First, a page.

By Edward Hadas

The author is a Reuters Breakingviews columnist. The opinions expressed are his own.

Modern economies work to meet consumers’ needs. So if needs are not met, that must be an economic failure, right? Healthcare suggests otherwise. Sometimes, unhelpful ideologies get in the way of economics delivering the goods.

Chronic fatigue syndrome (CFS) – also known as myalgic encephalopathy (ME) – is a case in point. The economic benefit of treating this difficult condition should be material for patients, drugmakers and society. Yet the treatment is poor.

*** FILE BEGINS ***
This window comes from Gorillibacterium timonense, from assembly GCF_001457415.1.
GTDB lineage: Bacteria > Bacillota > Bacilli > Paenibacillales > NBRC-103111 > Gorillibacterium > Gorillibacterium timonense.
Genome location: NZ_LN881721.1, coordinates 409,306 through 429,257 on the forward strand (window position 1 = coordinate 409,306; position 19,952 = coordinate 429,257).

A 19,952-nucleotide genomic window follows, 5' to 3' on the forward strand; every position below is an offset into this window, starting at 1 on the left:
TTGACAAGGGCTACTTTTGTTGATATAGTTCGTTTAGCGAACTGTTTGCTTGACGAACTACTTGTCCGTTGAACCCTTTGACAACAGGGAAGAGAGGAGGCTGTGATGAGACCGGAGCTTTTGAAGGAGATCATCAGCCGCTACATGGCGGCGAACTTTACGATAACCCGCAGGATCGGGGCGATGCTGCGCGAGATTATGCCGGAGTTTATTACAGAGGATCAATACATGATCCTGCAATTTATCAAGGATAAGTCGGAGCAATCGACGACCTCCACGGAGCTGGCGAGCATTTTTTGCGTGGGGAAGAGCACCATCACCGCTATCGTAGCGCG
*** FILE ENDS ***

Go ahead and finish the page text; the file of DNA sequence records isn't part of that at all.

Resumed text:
CFS is still a mystery. It is identified mostly by its long list of symptoms, starting with persistent exhaustion. What seems to be happening is an interconnected network of malfunctions in the nervous, circulatory and digestive systems. Estimates of the number of sufferers vary greatly. Something like 0.1 percent of the population is plausible.

Medical ignorance reflects a lack of research, and the lack of research reflects a lack of professional respect. Despite the devastating effects on those who have it – many sufferers spend years bedridden – most doctors and funding agencies did not take the disease seriously until recently.